The Ao Christian replied, “No, Jesus is God’s Son, and God is God.” To that, the Rabbi said, “But you believe in Trinity, right?” The Ao Christian replied, “We don’t have that word in Ao dialect. I don’t know what it means” (The Jewish Rabbi unsuccessfully tried to explain the concept of Trinity for a pretty long time). Again, the Rabbi asked, “But I hope you know about the different messianic visions in its historical narrative, right?” To that, the Ao Christian said, “I just know only one true messiah, that is Jesus Christ.” By this time, the Rabbi sensed a significant barrier between the two, so he asked, “Can you recall some important events in Jewish history?” The Ao Christian replied, “I know a lot about it since I’ve read the Bible,” and began talking about the events in the Bible and the significance of Jesus Christ. Having noticed the Ao Christian’s shallow understanding of Jewish history and sensing that the conversation was going nowhere, the Rabbi asked the Ao Christian, “So, what do you think of Jesus Christ?” The Ao Christian went on explaining how believing in Jesus is believing in the true God and how we get salvation and better life from the teaching of Jesus and so on. Lastly, the Rabbi said, “Your Jesus Christ seems very familiar to me but at the same time very alien. I guess your Jesus was born and raised in Southern America and lived the latter part of his life in Nagaland.” The message of Jesus of Nazareth, born in Bethlehem, never reached Nagaland. But what about the Bible? Jesus, like Lijaba never wrote anything. So, was it Lijaba all along? No! it was the American Jesus who took the shape of Ao Jesus when it eached Nagaland because Lijaba needed the brush (Bible) to paint the Ao society. Thus, Lijaba has also metamorphosised into Ao Jesus and now speaks to us through the Bible. Our forebearers never told us that Lijaba had left us; they only talked about the works of Lijaba – today also, we are doing the same. People may call Lijaba by different names, but indeed! Lijaba is still with us.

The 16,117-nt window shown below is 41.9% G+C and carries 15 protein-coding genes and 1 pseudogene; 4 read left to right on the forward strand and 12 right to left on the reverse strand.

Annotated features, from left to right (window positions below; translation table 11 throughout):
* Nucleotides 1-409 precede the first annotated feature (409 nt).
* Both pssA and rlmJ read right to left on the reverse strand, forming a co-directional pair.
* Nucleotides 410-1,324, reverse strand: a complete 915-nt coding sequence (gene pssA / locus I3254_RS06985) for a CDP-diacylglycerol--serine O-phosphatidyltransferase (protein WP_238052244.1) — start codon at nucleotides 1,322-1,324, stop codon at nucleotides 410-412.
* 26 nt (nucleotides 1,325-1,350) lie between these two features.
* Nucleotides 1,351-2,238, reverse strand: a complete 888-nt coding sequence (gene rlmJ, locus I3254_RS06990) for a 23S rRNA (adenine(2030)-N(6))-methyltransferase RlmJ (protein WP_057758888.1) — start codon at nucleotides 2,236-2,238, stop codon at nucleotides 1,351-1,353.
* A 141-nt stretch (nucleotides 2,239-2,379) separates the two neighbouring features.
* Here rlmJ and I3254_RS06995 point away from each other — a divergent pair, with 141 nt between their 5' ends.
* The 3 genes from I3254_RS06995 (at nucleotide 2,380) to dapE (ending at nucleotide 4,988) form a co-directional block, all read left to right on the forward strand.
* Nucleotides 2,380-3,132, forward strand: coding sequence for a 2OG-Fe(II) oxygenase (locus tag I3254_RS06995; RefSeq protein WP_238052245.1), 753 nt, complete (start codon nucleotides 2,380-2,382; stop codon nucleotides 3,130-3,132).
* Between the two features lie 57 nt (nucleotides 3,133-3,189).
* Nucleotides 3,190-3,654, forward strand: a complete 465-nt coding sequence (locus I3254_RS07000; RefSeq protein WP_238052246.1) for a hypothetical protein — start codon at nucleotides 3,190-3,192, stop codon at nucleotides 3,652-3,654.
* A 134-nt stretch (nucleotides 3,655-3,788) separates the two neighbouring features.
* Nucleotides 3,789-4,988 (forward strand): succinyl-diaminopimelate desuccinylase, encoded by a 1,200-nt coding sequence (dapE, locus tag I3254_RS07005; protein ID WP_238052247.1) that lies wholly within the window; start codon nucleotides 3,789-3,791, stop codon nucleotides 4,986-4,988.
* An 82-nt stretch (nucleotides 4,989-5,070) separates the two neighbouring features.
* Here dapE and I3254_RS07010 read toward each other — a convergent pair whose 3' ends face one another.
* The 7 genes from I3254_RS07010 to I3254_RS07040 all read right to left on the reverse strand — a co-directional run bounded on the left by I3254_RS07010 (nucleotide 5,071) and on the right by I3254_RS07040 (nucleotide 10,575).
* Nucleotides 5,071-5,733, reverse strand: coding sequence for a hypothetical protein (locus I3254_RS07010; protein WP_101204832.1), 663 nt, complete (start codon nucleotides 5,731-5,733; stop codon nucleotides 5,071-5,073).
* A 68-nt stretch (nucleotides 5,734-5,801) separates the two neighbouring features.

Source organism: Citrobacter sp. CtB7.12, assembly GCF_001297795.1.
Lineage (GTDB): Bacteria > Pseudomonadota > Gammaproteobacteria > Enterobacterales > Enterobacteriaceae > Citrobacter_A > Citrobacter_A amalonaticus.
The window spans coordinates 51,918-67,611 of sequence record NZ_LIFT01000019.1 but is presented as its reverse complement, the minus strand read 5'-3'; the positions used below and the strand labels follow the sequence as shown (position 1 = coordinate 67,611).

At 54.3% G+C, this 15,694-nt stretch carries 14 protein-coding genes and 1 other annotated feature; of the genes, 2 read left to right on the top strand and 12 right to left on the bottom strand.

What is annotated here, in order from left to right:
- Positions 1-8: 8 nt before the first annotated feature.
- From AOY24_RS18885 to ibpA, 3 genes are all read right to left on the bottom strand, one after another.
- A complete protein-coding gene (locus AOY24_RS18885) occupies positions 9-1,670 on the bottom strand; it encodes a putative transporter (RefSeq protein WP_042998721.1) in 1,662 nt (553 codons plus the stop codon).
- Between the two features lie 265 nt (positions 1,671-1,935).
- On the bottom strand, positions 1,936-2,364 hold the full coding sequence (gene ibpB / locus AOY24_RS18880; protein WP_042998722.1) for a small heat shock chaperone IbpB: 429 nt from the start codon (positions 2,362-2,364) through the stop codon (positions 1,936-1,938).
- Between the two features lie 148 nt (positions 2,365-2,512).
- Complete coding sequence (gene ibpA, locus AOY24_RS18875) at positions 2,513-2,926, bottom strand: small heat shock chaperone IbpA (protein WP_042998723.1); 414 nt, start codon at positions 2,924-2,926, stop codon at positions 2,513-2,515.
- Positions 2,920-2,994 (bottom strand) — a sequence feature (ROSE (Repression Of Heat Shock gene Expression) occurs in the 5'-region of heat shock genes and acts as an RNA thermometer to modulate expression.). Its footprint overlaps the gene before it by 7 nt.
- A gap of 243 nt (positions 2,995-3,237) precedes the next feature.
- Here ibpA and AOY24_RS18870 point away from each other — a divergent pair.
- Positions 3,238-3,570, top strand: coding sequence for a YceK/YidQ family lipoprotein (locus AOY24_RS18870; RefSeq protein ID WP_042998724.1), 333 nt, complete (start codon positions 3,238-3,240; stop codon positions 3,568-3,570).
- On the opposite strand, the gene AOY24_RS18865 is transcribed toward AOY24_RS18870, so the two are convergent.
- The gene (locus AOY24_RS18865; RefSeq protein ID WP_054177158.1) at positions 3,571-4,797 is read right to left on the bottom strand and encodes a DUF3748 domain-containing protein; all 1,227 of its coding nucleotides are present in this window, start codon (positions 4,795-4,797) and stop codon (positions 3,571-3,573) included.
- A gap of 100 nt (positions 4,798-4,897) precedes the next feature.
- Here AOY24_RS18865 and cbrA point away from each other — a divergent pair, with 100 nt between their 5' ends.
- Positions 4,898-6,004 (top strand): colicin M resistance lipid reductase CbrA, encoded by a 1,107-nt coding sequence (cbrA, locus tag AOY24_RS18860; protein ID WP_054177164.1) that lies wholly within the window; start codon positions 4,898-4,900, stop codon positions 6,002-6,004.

Some Christians say that Jesus Christ takes the shape of the culture wherever it is embedded. It sounds very accurate for at least the Jesus Christ of Nagaland. This Christmas, like the two sisters, let us invite Lijaba into our homes through decorations, merrymaking, praying, and reading the Bible. On “Easter Week,” let us remember the ultimate decision of Lijaba to metamorphosize itself to take on a new identity.
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A PhD. Scholar in the Dept. of Anthropology at the North-Eastern Hill University, Shillong, Tiatemsu Longkumar, is currently working on The Anthropology of Religion. Anthropology, Philosophy, and Religious Studies excite him immensely, leading to podcasting on them. Tiatemsu is an esteemed host in the “New Books Network” — a podcast on Anthropology and Religion. He is passionate about reading and writing too.